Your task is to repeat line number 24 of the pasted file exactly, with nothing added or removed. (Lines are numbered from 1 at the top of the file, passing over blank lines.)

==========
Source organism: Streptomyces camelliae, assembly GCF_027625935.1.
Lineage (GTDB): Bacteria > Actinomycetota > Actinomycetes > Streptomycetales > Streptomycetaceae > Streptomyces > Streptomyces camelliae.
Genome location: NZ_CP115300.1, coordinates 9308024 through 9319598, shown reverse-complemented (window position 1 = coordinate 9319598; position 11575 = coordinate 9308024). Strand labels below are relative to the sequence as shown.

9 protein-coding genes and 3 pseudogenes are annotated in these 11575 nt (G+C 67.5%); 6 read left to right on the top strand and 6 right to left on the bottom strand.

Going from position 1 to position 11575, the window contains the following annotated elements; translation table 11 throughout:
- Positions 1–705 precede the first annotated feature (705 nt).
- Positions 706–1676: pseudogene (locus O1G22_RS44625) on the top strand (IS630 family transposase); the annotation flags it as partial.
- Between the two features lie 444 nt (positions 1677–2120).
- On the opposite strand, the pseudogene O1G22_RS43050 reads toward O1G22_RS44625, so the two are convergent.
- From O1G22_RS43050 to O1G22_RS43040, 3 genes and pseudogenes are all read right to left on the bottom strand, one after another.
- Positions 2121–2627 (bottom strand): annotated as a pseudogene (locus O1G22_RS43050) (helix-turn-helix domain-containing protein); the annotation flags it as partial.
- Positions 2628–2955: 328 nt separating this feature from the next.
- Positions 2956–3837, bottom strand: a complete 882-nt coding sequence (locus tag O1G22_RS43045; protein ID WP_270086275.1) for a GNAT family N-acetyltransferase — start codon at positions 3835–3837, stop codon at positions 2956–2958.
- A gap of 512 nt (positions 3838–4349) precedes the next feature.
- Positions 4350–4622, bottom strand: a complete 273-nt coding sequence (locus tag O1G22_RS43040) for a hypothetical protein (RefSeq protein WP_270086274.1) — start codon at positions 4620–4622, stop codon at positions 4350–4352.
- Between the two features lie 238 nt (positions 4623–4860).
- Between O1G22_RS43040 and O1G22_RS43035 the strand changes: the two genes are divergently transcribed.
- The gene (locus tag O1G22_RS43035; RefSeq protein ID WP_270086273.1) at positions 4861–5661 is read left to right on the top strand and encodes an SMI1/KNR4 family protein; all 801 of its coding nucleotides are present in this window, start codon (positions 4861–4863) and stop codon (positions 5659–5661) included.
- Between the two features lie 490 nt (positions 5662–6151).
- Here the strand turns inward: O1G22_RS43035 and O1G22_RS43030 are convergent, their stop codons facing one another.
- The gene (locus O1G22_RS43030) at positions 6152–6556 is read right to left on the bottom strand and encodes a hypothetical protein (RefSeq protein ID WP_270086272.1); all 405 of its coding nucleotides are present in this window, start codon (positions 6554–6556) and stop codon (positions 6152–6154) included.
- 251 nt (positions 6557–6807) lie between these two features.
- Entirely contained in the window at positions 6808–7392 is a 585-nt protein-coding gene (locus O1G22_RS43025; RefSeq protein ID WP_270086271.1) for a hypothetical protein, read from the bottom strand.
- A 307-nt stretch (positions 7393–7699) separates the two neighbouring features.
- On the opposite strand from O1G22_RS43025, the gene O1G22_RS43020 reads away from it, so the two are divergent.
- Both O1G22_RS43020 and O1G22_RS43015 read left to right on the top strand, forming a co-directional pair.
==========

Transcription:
- A 307-nt stretch (positions 7393–7699) separates the two neighbouring features.